The Los Angeles food scene is astir. The list of must-visit restaurants seems to be multiplying by the minute in the City of Angels, and many successful chefs and restaurateurs have opened multiple establishments around town where fans and followers can enjoy their signature styles of cooking in various permutations.
Here are a few examples of chefs who have risen to the top of the heap in Los Angeles. You can’t go wrong if you dine at any of their restaurants. In fact, you’d be missing out if you didn’t.
The rockin’ trio
Chefs Jon Shook and Vinny Dotolo have created a refined food culture across their four Los Angeles restaurants. Their cooking style is brazen to say the least. Before opening their first restaurant, they cut their teeth (pun intended) by founding a successful catering company, landing a show on The Food Network, and penning a popular cookbook.
When they opened Animal in West Los Angeles, bold offerings such as crispy pig ear, rich bone marrow, chicken liver toast, and veal tongue incited a foodie revelation for Angelenos. The menu helped broaden palates to welcome new ingredients. Animal is no place for timid eaters or dieters, but if you’re adventuresome, it’s worth a try. Be sure to make a reservation or come right at opening hours to get a place at the bar.
Viewfinder Tip: Because Los Angeles traffic can be unpredictable, allow yourself plenty of travel-time to get to dinner reservations on time.
With their second spot, Son of A Gun, the Shook/Dotolo duo provided another opportunity for diners to experience some truly innovative cuisine, this time with an emphasis on seafood. The lobster roll and the shrimp toast are things of beauty.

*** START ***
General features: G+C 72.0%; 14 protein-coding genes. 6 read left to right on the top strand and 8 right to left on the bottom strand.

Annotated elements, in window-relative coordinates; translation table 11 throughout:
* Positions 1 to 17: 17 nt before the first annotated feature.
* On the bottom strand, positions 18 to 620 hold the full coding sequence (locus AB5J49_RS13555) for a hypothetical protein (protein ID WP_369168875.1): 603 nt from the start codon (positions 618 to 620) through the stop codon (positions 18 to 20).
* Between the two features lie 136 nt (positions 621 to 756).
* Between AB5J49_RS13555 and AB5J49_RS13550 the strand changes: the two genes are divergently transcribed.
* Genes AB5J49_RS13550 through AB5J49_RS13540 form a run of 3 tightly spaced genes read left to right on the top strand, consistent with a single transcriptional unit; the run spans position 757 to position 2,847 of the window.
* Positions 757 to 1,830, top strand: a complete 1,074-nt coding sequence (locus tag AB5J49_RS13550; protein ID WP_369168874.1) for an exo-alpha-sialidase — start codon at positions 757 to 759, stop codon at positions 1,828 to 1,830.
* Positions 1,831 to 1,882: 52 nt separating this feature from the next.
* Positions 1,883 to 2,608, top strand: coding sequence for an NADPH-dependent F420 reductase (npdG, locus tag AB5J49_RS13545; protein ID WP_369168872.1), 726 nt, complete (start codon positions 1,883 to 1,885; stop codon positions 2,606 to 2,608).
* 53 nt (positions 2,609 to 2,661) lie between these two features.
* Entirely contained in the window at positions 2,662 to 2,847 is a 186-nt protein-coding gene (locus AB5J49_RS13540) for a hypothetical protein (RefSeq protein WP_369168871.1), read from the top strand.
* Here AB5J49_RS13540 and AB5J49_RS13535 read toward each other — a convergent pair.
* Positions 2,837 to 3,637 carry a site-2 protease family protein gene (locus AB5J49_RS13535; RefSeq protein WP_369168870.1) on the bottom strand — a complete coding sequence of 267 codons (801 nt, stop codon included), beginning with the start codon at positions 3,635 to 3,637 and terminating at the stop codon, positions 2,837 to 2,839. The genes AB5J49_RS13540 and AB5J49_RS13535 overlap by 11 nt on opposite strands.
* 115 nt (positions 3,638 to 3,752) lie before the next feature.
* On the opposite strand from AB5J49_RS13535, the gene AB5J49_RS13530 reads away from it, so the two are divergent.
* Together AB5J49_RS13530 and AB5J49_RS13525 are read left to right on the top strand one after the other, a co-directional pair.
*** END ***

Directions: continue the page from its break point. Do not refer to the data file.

Most recently, Shook and Dotolo have since teamed up with Ludo Lefebvre, an intrepid French chef, to create the restaurants, Trois Mec (meaning three guys in French) and Petit Trois. Lefebvre seems to favor rich, classic French ingredients and infuses them with vibrant and contrasting flavors that leave me wanting more.
The experience at Trois Mec comprises multiple small courses that take you on a unique and flavorful joyride. To dine here you must purchase tickets in advance.
Petit Trois is a Parisian-inspired bar. My favorite dish there is the fried chicken leg coated with a salty, garlic shell and topped with a light salad that boasts an acidic dressing to counter the savory notes of the chicken. This dish is a punch to the mouth in a grand way. Also on the menu are unctuous, Burgundy escargots that can be eaten with freshly baked French bread. When you go, don’t pass up desert and an espresso.
The hamachi tostada at Animal Restaurant
The street food emperor
Born and raised in Los Angeles as the son of Korean immigrants, Roy Choi is best known as the godfather of the food truck movement, with his Kogi Taco Trucks. His style combines flavors and ingredients of various cultures to create a whole new culinary experience. And he is no stranger to the limelight these days, with his Street Food with Roy Choi series on CNN, and his work with Jon Favreau on the movie, “Chef.”
Choi’s Kogi Taco Truck offerings combine Korean flavors with a Mexican street food technique that has long been a Los Angeles favorite. The easiest way to get a pair of his calamari tacos or an order of his sweet chili chicken quesadilla is to swing by the truck parked at Alibi Room in the evening, or the one parked right inside Terminal 4 at Los Angeles International Airport.
Choi’s A-Frame restaurant, in Culver City, mixes traditional Hawaiian cuisine with pan-Asian flavors. The result is comfort food with tastes you likely never have had together before. The Eight-Legged Duck is a baby octopus terrine with seared foie gras, crispy rice, shallots, and sweet chili sauce. The Pork Belly Lechon Ssam is an interactive dish; you match crispy slices of pork belly with cucumber, chilies, and fresh herbs, and you wrap them all in Bibb lettuce leaves. Enjoying these bold dishes with a craft cocktail or a locally brewed beer is a joyous occasion.
Also in Choi’s portfolio of must-try LA eateries is Commissary, the beautiful rooftop restaurant at The LINE Hotel. This place makes vegetables the main event. Additionally at the LINE Hotel, you can try his homey Korean stews and specialties at POT. And in Chinatown in Downtown Los Angeles, Chego serves comforting and spicy rice bowl meals.
When you visit a new city, what kinds of restaurants do you seek out?